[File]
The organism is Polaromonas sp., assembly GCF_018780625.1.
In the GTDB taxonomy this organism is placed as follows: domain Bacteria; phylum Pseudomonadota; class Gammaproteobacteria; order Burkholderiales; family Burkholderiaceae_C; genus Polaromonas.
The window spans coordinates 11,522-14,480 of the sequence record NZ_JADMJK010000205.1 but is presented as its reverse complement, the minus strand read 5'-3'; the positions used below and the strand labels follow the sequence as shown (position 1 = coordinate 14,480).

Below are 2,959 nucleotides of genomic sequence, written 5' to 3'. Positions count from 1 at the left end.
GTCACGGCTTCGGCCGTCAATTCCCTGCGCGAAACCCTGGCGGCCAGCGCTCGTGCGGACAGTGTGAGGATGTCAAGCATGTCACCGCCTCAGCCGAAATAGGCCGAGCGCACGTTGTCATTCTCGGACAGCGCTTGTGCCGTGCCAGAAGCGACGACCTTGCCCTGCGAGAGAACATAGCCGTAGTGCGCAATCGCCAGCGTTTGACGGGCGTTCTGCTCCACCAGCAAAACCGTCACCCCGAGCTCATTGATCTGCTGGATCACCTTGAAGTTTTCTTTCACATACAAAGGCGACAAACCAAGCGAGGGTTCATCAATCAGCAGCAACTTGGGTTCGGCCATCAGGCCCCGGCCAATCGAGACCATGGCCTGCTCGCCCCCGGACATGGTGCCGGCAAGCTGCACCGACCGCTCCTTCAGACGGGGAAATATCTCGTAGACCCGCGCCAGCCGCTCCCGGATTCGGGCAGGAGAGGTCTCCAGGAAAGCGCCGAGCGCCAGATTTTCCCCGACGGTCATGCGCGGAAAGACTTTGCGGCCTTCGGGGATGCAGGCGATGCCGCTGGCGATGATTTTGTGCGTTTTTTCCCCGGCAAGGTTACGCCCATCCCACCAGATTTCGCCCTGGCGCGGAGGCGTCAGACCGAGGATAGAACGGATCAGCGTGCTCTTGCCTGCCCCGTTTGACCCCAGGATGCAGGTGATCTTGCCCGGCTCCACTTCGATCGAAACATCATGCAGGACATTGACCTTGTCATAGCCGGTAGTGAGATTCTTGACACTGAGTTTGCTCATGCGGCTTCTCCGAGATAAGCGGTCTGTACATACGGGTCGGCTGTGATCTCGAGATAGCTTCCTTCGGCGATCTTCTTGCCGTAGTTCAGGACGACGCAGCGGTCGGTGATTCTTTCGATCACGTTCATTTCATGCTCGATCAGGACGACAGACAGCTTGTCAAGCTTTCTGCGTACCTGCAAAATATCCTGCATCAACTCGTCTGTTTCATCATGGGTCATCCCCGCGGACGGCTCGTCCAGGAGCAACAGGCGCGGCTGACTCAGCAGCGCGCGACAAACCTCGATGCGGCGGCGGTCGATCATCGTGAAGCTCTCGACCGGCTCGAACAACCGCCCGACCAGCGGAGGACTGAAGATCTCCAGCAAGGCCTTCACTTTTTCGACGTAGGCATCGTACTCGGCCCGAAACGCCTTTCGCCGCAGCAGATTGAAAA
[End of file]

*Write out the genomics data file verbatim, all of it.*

The organism is Polaromonas sp., assembly GCF_018780625.1.
In the GTDB taxonomy this organism is placed as follows: domain Bacteria; phylum Pseudomonadota; class Gammaproteobacteria; order Burkholderiales; family Burkholderiaceae_C; genus Polaromonas.
The window spans coordinates 11,522-14,480 of the sequence record NZ_JADMJK010000205.1 but is presented as its reverse complement, the minus strand read 5'-3'; the positions used below and the strand labels follow the sequence as shown (position 1 = coordinate 14,480).

Below are 2,959 nucleotides of genomic sequence, written 5' to 3'. Positions count from 1 at the left end.
GTCACGGCTTCGGCCGTCAATTCCCTGCGCGAAACCCTGGCGGCCAGCGCTCGTGCGGACAGTGTGAGGATGTCAAGCATGTCACCGCCTCAGCCGAAATAGGCCGAGCGCACGTTGTCATTCTCGGACAGCGCTTGTGCCGTGCCAGAAGCGACGACCTTGCCCTGCGAGAGAACATAGCCGTAGTGCGCAATCGCCAGCGTTTGACGGGCGTTCTGCTCCACCAGCAAAACCGTCACCCCGAGCTCATTGATCTGCTGGATCACCTTGAAGTTTTCTTTCACATACAAAGGCGACAAACCAAGCGAGGGTTCATCAATCAGCAGCAACTTGGGTTCGGCCATCAGGCCCCGGCCAATCGAGACCATGGCCTGCTCGCCCCCGGACATGGTGCCGGCAAGCTGCACCGACCGCTCCTTCAGACGGGGAAATATCTCGTAGACCCGCGCCAGCCGCTCCCGGATTCGGGCAGGAGAGGTCTCCAGGAAAGCGCCGAGCGCCAGATTTTCCCCGACGGTCATGCGCGGAAAGACTTTGCGGCCTTCGGGGATGCAGGCGATGCCGCTGGCGATGATTTTGTGCGTTTTTTCCCCGGCAAGGTTACGCCCATCCCACCAGATTTCGCCCTGGCGCGGAGGCGTCAGACCGAGGATAGAACGGATCAGCGTGCTCTTGCCTGCCCCGTTTGACCCCAGGATGCAGGTGATCTTGCCCGGCTCCACTTCGATCGAAACATCATGCAGGACATTGACCTTGTCATAGCCGGTAGTGAGATTCTTGACACTGAGTTTGCTCATGCGGCTTCTCCGAGATAAGCGGTCTGTACATACGGGTCGGCTGTGATCTCGAGATAGCTTCCTTCGGCGATCTTCTTGCCGTAGTTCAGGACGACGCAGCGGTCGGTGATTCTTTCGATCACGTTCATTTCATGCTCGATCAGGACGACAGACAGCTTGTCAAGCTTTCTGCGTACCTGCAAAATATCCTGCATCAACTCGTCTGTTTCATCATGGGTCATCCCCGCGGACGGCTCGTCCAGGAGCAACAGGCGCGGCTGACTCAGCAGCGCGCGACAAACCTCGATGCGGCGGCGGTCGATCATCGTGAAGCTCTCGACCGGCTCGAACAACCGCCCGACCAGCGGAGGACTGAAGATCTCCAGCAAGGCCTTCACTTTTTCGACGTAGGCATCGTACTCGGCCCGAAACGCCTTTCGCCGCAGCAGATTGAAAA